There is nothing in the U.S. Constitution that says you need to love any god above other things; on the contrary, as I stated in the original post, the U.S. Constitution, specifically the 1st Amendment, first and foremost gives you freedom from religion, and as far as I know, no religious text based on any of the Abrahamic religions gives you that option.

Then you have the 2nd Amendment, which is hardly a euphemism for the golden rule.

There is nothing in the U.S. Constitution that says anything resembling the golden rule. And "loving God above all things" has nothing to do with the golden rule.

 

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I see your "unique promulgation" and raise you a Crusades, indulgences, anti-homosexual rhetoric and conversion therapy among many other examples of Christianity ignoring this particular rule in the past and present.

Your post is a mess of ontologically undefined generalizations. It's essentially meaningless drivel.
 

Rawlings

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... and that's where you need to stop.

[1] There is nothing in the U.S. Constitution that says you need to love any god above other things; on the contrary, as I stated in the original post, the U.S. Constitution, specifically the 1st Amendment, first and foremost [2] gives you freedom from religion, and [3] as far as I know, no religious text based on any of the Abrahamic religions gives you that option.

[4] Then you have the 2nd Amendment, which is hardly a euphemism for the golden rule.

[5] There is nothing in the U.S. Constitution that says anything resembling the golden rule.
[6] And "loving God above all things" has nothing to do with the golden rule.



1. I didn't say there was.

2. The Second Amendment asserts the imperative of natural law regarding the freedom of religion, not the freedom from religion.

3. Well, see, that's the problem. You don't grasp the biblical construct of free will relative to its attending theological and sociopolitical ramifications in the real world.

4. Nonsense. The Second Amendment goes to the natural right of self-defense against tyranny and criminality.

5. I didn't say it did. The sociopolitical extrapolation of the historical, Augustinian-to-Lockean development of natural law promulgated in the Declaration of Independence is predicated on Christian ethics.

6. The historically unique promulgation of the Christian Golden Rule incontrovertibly commands mankind to love God above all other things, and the sociopolitical ramification thereof incontrovertibly entails the imperative that God, not the State, is the Source and Guarantor of human rights.
 
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SystemShock

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The Second Amendment asserts the imperative of natural law regarding the freedom of religion, not the freedom from religion.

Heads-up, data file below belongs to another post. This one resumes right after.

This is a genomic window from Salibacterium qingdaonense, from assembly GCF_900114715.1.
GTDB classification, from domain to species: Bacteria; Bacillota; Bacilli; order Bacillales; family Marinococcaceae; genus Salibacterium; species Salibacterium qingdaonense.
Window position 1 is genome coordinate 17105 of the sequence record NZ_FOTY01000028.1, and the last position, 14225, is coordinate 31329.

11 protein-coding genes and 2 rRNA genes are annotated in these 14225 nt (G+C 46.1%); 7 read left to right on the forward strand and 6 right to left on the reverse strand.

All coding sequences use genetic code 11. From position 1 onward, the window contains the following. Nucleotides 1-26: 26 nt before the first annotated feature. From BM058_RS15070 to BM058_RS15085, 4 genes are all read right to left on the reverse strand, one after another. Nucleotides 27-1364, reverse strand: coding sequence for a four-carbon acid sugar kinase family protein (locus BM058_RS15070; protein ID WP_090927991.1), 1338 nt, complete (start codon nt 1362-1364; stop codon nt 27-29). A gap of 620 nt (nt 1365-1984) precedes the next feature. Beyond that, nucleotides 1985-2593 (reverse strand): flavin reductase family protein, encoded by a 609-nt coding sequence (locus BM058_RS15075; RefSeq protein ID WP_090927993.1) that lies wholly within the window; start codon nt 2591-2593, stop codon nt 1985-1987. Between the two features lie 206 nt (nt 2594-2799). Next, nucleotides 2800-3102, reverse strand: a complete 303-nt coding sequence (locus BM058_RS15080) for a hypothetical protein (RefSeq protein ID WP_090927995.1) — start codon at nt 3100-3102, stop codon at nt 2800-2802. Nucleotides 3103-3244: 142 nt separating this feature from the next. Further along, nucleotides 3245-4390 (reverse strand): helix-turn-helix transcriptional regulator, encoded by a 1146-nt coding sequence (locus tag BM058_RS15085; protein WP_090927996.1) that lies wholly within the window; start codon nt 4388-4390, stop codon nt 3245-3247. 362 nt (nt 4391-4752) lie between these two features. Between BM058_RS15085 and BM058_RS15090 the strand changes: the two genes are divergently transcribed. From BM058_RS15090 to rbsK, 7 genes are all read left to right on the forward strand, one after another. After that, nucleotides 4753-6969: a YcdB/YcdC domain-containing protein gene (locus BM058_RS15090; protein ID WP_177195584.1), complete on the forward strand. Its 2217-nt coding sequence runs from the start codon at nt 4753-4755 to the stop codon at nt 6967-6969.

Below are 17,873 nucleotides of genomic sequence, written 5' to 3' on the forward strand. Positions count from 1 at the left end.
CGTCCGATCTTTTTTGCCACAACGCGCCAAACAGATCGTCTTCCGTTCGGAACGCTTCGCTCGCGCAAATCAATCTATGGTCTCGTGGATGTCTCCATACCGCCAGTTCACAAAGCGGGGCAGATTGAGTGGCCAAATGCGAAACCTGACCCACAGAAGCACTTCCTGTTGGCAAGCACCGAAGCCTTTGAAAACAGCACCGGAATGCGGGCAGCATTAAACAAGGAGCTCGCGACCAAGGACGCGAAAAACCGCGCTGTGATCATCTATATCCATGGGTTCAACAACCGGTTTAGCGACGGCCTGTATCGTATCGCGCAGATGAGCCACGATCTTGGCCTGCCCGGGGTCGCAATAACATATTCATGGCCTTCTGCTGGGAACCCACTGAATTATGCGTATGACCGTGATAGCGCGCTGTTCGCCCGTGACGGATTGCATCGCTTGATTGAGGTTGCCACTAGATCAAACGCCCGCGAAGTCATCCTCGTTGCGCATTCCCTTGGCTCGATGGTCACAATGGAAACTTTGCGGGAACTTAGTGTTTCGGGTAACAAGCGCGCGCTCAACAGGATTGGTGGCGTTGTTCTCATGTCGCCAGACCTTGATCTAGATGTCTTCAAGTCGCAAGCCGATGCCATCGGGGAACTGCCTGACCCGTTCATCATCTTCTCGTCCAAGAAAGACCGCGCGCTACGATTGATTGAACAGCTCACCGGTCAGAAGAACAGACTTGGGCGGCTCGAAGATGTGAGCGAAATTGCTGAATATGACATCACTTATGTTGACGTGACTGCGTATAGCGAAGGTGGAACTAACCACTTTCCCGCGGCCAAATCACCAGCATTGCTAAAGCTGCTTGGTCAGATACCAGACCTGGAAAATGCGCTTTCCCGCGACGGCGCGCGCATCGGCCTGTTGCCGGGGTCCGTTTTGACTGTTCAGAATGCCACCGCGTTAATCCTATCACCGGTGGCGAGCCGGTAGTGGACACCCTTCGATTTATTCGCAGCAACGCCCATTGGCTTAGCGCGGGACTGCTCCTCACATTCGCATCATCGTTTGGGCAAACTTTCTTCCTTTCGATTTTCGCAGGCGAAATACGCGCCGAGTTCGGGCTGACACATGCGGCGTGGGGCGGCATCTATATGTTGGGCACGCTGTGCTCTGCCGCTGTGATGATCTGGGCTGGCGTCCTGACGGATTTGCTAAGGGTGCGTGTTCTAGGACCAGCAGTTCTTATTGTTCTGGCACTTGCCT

The 1st, you mean. I don't know how you can read the first sentence of the 1st and not conclude it states "freedom from religion".

Well, see, that's the problem. You don't grasp the biblical construct of free will relative to its attending theological and sociopolitical ramifications in the real world.
Of course I don't. :rolleyes:
You can't point me in the direction of a Christian religious text that says you have the freedom of having gods other than one, or no god at all. Go ahead.
I'll wait.

In Christian context, "free will" is not the same thing as "freedom from religion" or "freedom of religion"; there is a substantial penalty for not believing in God or believing in other gods.

Nonsense. The Second Amendment goes to the natural right of self-defense against tyranny and criminality.
There are no "natural rights", and there is no "natural law" either. Further, the 2nd Amendment just states " being necessary to the security of a free State". That's it. It doesn't specify anything remotely resembling any golden rule. And Native Americans will tell you, they didn't feel the neighbor's love.

I didn't say it did. The sociopolitical extrapolation of the historical, Augustinian-to-Lockean development of natural law promulgated in the Declaration of Independence is predicated on Christian ethics.
There is nothing in the Bible that had not been established as ethical centuries before its books/letters were written.

The historically unique promulgation of the Christian Golden Rule incontrovertibly commands mankind to love God above all other things, and the sociopolitical ramification thereof incontrovertibly entails the imperative that God, not the State, is the Source and Guarantor of human rights.
There is nothing historically unique about the "Christian Golden Rule" other than it mentions yet another god.

The concept of human rights is a secular concept, a man-made concept. If you read the Bible, you'll notice there are a lot of people who didn't have and don't have any rights.